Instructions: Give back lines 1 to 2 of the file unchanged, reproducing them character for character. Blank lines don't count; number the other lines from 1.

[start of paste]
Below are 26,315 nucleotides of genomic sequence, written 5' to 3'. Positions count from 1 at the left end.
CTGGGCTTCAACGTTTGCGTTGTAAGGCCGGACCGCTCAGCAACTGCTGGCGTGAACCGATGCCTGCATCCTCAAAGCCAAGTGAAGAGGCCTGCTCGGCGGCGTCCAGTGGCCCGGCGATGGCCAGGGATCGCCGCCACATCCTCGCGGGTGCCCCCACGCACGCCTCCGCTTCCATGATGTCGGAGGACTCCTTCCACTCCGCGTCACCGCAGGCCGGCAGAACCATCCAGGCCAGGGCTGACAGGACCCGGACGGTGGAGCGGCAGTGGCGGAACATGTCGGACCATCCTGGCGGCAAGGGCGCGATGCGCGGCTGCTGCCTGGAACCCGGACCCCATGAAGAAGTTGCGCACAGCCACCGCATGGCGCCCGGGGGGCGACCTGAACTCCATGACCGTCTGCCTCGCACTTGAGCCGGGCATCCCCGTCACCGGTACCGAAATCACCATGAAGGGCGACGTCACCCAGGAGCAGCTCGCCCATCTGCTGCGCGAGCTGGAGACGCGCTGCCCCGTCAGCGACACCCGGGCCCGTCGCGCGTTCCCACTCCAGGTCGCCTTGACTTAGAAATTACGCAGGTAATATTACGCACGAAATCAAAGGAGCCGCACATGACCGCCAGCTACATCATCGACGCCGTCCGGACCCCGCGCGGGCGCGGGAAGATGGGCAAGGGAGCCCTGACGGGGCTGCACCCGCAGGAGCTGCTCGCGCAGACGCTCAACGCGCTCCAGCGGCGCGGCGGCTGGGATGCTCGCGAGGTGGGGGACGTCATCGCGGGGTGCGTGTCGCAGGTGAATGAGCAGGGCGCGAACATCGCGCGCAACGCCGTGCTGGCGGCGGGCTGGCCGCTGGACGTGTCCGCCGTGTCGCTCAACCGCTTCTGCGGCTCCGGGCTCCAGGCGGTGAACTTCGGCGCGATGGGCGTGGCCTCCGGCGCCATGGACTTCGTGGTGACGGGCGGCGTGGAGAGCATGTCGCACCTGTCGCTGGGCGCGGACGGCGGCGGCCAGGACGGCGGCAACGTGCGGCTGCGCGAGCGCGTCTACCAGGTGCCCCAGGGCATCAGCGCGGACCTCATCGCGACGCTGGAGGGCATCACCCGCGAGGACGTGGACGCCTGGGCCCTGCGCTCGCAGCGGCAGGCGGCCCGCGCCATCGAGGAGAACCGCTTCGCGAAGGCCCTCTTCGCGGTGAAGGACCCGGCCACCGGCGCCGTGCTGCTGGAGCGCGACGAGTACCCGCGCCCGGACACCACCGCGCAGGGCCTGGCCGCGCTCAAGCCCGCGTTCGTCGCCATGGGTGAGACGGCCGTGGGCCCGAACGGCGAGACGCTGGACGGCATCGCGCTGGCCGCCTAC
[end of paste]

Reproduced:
Below are 26,315 nucleotides of genomic sequence, written 5' to 3'. Positions count from 1 at the left end.
CTGGGCTTCAACGTTTGCGTTGTAAGGCCGGACCGCTCAGCAACTGCTGGCGTGAACCGATGCCTGCATCCTCAAAGCCAAGTGAAGAGGCCTGCTCGGCGGCGTCCAGTGGCCCGGCGATGGCCAGGGATCGCCGCCACATCCTCGCGGGTGCCCCCACGCACGCCTCCGCTTCCATGATGTCGGAGGACTCCTTCCACTCCGCGTCACCGCAGGCCGGCAGAACCATCCAGGCCAGGGCTGACAGGACCCGGACGGTGGAGCGGCAGTGGCGGAACATGTCGGACCATCCTGGCGGCAAGGGCGCGATGCGCGGCTGCTGCCTGGAACCCGGACCCCATGAAGAAGTTGCGCACAGCCACCGCATGGCGCCCGGGGGGCGACCTGAACTCCATGACCGTCTGCCTCGCACTTGAGCCGGGCATCCCCGTCACCGGTACCGAAATCACCATGAAGGGCGACGTCACCCAGGAGCAGCTCGCCCATCTGCTGCGCGAGCTGGAGACGCGCTGCCCCGTCAGCGACACCCGGGCCCGTCGCGCGTTCCCACTCCAGGTCGCCTTGACTTAGAAATTACGCAGGTAATATTACGCACGAAATCAAAGGAGCCGCACATGACCGCCAGCTACATCATCGACGCCGTCCGGACCCCGCGCGGGCGCGGGAAGATGGGCAAGGGAGCCCTGACGGGGCTGCACCCGCAGGAGCTGCTCGCGCAGACGCTCAACGCGCTCCAGCGGCGCGGCGGCTGGGATGCTCGCGAGGTGGGGGACGTCATCGCGGGGTGCGTGTCGCAGGTGAATGAGCAGGGCGCGAACATCGCGCGCAACGCCGTGCTGGCGGCGGGCTGGCCGCTGGACGTGTCCGCCGTGTCGCTCAACCGCTTCTGCGGCTCCGGGCTCCAGGCGGTGAACTTCGGCGCGATGGGCGTGGCCTCCGGCGCCATGGACTTCGTGGTGACGGGCGGCGTGGAGAGCATGTCGCACCTGTCGCTGGGCGCGGACGGCGGCGGCCAGGACGGCGGCAACGTGCGGCTGCGCGAGCGCGTCTACCAGGTGCCCCAGGGCATCAGCGCGGACCTCATCGCGACGCTGGAGGGCATCACCCGCGAGGACGTGGACGCCTGGGCCCTGCGCTCGCAGCGGCAGGCGGCCCGCGCCATCGAGGAGAACCGCTTCGCGAAGGCCCTCTTCGCGGTGAAGGACCCGGCCACCGGCGCCGTGCTGCTGGAGCGCGACGAGTACCCGCGCCCGGACACCACCGCGCAGGGCCTGGCCGCGCTCAAGCCCGCGTTCGTCGCCATGGGTGAGACGGCCGTGGGCCCGAACGGCGAGACGCTGGACGGCATCGCGCTGGCCGCCTAC